In addition, a large group of philosophers of science work at the Federal University of Santa Catarina (Florianópolis) organized around the Núcleo de Epistemologia e Lógica (NEL) which edits the journal Principia. Every two years they organize an international symposium on topics of philosophy of science, epistemology, logic, and metaphysics. The group includes Newton da Costa, Décio Krause, Luiz Henrique de A. Dutra, and two Argentine emigrants, Alberto Cupani and Gustavo Caponi.

Unlike Argentina and Mexico, where much of the activity is concentrated in the two capital cities, Brazil has a vast landscape where we can find in different universities many philosophers within the analytic tradition, although they work connected to each other by ANPOF’s “Grupos de Trabalho”.[32]

It is not until 2008 that the Brazilian Society for Analytic Philosophy (SBFA) was founded.[33]

2.4 Other Countries

In Colombia, as in other countries in the region, the first works in analytic philosophy were produced in the second half of the twentieth century. There are two journals— Ideas y valores[34] and Cuadernos de Filosofía y Letras—in which analytic (and non-analytic) works are published. Rubén Sierra Mejia, in the second half of the 1960s, introduced in Bogotá courses and translations of some classical works within the analytic tradition, and published his articles in a book, Apreciación de la Filosofía Analítica (1987). At the University of Valle (Cali), Adolfo León Lobos introduced argumentation theory and ordinary language philosophy. In the 1980s there was much activity in ordinary language philosophy.[35] Juan José Botero is known for his work focused on the common origins of the phenomenological and the analytic traditions, examining the correspondence between Husserl and Frege and publishing works on consciousness, propositional attitudes, sense and reference. There are many other contemporary Colombian philosophers who are making significant contributions within the analytic tradition.[36]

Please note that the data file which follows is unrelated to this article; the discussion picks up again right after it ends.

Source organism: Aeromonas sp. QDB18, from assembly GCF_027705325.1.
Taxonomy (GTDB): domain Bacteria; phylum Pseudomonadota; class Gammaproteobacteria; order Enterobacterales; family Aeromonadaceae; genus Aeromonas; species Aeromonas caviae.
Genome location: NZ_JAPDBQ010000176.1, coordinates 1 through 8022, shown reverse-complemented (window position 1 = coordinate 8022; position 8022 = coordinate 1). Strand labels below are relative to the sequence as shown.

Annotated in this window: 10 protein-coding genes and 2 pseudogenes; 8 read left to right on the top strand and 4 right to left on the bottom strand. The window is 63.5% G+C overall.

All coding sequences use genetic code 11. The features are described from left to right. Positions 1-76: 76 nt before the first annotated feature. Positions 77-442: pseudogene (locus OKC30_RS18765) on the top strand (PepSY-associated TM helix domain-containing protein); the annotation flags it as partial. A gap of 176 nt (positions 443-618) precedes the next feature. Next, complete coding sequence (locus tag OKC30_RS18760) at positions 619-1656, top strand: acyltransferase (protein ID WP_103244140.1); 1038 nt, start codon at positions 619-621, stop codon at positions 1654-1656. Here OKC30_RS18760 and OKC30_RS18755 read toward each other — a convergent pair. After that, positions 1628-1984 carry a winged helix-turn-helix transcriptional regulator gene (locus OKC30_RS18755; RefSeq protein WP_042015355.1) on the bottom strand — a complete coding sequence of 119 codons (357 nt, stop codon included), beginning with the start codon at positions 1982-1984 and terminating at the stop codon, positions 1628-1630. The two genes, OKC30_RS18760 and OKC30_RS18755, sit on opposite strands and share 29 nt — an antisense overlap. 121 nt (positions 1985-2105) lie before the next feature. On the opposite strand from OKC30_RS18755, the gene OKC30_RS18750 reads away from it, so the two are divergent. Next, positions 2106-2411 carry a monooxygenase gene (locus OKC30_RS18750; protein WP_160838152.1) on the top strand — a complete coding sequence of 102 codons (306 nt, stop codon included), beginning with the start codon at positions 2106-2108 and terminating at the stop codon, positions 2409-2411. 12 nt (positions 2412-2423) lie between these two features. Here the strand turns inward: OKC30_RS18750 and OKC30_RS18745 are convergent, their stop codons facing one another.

In Peru, analytic philosophy was introduced by Francisco Miró Quesada. In 1946 he published the first book in the area: Lógica. He wrote many works on logic, deontic logic, philosophy of mathematics, and also on the social and political reality of his country.[37] In the 1970s he founded, with Alberto Cordero, a program on philosophy of science.[38] In the 1960s Augusto Salazar Bondy translated Moore and Wittgenstein and wrote a series of essays on evaluative language, which was eventually published as a book in 1971 in Chile.[39]

Beyond these isolated figures who left no students, only in the twenty-first century do we find two small groups in Peru working on analytic issues. At the Pontifical Catholic University of Peru, Pablo Quintanilla leads an interdisciplinary group dedicated to the study of the philosophy of language and mind and its evolution (Grupo Mente y Lenguaje). At the National University of San Carlos a small group led by Oscar Garcia Zárate who founded the Centro de estudios de filosofía analítica (CESFIA) in 2006. CESFIA publishes the journal Analítica (though the Centro seems to function in some isolation from the rest of the Latin American analytic philosophers).